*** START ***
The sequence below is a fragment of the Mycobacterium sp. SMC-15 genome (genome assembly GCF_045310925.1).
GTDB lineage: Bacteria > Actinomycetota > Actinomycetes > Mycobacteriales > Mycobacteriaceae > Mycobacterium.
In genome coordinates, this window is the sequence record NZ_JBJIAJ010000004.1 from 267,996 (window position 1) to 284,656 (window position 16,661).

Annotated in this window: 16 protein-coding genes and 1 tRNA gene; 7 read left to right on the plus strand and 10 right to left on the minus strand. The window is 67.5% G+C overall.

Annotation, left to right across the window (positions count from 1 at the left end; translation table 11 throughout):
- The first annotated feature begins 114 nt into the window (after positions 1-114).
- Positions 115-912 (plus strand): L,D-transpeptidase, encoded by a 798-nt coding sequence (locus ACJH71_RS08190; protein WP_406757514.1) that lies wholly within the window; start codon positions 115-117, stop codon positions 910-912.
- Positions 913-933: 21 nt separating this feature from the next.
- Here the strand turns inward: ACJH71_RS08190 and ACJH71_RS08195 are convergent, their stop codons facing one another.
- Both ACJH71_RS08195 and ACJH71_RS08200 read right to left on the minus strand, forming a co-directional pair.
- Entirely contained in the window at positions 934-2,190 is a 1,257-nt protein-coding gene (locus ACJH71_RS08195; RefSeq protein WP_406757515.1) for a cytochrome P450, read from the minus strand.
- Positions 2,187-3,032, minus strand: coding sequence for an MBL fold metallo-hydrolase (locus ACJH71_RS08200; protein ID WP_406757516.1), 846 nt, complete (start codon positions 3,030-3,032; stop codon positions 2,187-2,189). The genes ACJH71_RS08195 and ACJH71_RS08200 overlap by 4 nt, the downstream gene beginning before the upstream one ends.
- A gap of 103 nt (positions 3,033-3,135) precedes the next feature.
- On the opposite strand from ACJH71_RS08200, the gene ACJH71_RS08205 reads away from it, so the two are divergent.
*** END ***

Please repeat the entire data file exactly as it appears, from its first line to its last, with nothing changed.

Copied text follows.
The sequence below is a fragment of the Mycobacterium sp. SMC-15 genome (genome assembly GCF_045310925.1).
GTDB lineage: Bacteria > Actinomycetota > Actinomycetes > Mycobacteriales > Mycobacteriaceae > Mycobacterium.
In genome coordinates, this window is the sequence record NZ_JBJIAJ010000004.1 from 267,996 (window position 1) to 284,656 (window position 16,661).

Annotated in this window: 16 protein-coding genes and 1 tRNA gene; 7 read left to right on the plus strand and 10 right to left on the minus strand. The window is 67.5% G+C overall.

Annotation, left to right across the window (positions count from 1 at the left end; translation table 11 throughout):
- The first annotated feature begins 114 nt into the window (after positions 1-114).
- Positions 115-912 (plus strand): L,D-transpeptidase, encoded by a 798-nt coding sequence (locus ACJH71_RS08190; protein WP_406757514.1) that lies wholly within the window; start codon positions 115-117, stop codon positions 910-912.
- Positions 913-933: 21 nt separating this feature from the next.
- Here the strand turns inward: ACJH71_RS08190 and ACJH71_RS08195 are convergent, their stop codons facing one another.
- Both ACJH71_RS08195 and ACJH71_RS08200 read right to left on the minus strand, forming a co-directional pair.
- Entirely contained in the window at positions 934-2,190 is a 1,257-nt protein-coding gene (locus ACJH71_RS08195; RefSeq protein WP_406757515.1) for a cytochrome P450, read from the minus strand.
- Positions 2,187-3,032, minus strand: coding sequence for an MBL fold metallo-hydrolase (locus ACJH71_RS08200; protein ID WP_406757516.1), 846 nt, complete (start codon positions 3,030-3,032; stop codon positions 2,187-2,189). The genes ACJH71_RS08195 and ACJH71_RS08200 overlap by 4 nt, the downstream gene beginning before the upstream one ends.
- A gap of 103 nt (positions 3,033-3,135) precedes the next feature.
- On the opposite strand from ACJH71_RS08200, the gene ACJH71_RS08205 reads away from it, so the two are divergent.